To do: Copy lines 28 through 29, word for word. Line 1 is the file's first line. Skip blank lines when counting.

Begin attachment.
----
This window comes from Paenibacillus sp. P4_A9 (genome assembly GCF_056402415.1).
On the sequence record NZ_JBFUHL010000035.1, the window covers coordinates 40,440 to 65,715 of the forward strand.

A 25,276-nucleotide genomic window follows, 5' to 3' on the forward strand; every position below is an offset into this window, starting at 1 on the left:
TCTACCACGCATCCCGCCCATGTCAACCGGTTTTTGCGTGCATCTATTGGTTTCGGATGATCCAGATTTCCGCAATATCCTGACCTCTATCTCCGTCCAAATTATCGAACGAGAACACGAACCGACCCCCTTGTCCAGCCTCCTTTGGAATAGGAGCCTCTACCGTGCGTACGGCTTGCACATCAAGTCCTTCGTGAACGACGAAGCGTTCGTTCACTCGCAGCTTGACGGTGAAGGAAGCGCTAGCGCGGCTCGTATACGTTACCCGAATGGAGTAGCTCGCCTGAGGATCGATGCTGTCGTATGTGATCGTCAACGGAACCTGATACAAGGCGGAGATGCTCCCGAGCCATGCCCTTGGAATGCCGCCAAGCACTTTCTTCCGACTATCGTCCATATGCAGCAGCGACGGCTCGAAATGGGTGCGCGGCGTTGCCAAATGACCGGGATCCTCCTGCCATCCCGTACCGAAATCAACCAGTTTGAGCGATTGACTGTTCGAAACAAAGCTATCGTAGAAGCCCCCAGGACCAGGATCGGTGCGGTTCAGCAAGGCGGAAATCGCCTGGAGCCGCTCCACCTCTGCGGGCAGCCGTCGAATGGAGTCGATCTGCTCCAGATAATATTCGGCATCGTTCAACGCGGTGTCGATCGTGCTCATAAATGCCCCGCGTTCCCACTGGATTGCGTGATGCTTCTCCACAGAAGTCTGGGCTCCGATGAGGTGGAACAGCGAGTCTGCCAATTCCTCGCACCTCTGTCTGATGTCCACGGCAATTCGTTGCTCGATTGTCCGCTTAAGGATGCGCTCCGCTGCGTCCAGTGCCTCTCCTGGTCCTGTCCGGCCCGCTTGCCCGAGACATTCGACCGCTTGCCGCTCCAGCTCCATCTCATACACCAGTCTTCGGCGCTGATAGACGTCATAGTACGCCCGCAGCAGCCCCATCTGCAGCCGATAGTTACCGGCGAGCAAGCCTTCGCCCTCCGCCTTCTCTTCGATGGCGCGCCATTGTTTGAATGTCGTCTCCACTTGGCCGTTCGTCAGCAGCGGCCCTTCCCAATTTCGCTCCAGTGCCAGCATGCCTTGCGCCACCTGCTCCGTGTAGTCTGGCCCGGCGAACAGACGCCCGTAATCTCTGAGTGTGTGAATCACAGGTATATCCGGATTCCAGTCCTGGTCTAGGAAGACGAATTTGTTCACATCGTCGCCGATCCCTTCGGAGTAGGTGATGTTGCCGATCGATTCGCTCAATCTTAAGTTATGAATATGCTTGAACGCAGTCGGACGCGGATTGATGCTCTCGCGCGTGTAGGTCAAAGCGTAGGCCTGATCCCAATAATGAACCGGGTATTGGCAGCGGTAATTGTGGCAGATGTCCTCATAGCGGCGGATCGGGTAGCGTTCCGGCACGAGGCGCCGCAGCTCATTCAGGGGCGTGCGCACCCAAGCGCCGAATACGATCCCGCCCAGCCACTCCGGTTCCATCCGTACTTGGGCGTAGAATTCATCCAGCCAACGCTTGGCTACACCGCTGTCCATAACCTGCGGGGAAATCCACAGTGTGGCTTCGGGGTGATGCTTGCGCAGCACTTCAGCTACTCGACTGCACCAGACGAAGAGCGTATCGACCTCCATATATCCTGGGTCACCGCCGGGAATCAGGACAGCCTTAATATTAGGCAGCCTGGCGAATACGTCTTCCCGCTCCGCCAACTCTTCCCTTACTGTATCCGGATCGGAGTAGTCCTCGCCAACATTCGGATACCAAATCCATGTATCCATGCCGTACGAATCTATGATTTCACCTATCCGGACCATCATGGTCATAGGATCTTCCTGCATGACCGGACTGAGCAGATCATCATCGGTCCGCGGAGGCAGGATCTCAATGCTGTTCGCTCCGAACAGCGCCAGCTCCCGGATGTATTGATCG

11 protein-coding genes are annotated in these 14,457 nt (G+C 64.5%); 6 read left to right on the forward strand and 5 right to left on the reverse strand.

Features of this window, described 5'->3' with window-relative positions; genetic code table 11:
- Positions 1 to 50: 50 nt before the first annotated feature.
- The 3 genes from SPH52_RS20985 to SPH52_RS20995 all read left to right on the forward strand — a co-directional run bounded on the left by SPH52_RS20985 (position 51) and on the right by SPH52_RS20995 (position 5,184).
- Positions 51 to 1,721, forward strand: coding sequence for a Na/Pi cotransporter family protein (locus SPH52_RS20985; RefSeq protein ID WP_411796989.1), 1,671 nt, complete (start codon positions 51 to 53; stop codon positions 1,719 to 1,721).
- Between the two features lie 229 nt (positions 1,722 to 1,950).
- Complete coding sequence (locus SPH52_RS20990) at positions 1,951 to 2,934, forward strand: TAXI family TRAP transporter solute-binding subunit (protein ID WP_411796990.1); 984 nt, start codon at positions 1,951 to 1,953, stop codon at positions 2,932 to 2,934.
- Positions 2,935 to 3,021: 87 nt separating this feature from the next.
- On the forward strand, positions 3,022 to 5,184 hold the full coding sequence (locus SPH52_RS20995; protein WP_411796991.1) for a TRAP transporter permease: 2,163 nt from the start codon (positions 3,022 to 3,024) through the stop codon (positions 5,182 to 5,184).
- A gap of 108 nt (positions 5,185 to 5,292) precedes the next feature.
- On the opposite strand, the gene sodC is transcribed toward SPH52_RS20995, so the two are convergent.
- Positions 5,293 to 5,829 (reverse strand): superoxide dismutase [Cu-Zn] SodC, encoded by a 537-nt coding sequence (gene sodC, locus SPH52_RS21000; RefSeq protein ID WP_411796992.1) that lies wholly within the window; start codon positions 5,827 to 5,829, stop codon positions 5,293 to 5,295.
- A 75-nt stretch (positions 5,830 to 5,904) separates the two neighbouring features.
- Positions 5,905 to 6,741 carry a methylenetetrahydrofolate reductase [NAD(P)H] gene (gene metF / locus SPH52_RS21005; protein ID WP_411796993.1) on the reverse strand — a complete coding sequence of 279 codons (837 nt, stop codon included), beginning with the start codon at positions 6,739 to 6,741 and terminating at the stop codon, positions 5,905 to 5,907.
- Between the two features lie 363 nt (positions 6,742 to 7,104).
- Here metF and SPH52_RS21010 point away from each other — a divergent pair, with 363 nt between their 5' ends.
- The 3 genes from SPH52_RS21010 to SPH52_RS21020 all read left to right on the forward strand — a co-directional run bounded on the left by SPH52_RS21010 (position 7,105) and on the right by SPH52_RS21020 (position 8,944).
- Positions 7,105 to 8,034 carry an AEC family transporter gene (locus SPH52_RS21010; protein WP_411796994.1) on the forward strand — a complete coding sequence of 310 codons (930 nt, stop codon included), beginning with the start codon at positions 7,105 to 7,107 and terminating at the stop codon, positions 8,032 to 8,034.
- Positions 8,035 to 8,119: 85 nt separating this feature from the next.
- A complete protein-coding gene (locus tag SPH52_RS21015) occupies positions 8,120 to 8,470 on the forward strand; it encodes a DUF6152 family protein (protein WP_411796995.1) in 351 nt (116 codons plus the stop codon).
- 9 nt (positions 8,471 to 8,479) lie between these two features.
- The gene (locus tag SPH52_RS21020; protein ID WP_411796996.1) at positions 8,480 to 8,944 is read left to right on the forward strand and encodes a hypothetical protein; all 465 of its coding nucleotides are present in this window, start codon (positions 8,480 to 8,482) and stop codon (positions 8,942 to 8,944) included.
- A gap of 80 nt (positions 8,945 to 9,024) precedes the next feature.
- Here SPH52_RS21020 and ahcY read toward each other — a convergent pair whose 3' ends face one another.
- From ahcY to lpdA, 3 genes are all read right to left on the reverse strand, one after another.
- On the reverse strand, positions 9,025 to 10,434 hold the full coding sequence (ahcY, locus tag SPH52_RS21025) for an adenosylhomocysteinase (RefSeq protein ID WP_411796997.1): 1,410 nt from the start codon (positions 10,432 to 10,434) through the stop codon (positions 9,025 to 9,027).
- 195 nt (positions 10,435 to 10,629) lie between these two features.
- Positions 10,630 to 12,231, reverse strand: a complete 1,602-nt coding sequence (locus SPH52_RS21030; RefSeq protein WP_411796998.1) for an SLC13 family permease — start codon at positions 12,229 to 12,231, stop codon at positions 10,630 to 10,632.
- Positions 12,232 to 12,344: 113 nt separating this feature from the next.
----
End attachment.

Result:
- Here SPH52_RS21020 and ahcY read toward each other — a convergent pair whose 3' ends face one another.
- From ahcY to lpdA, 3 genes are all read right to left on the reverse strand, one after another.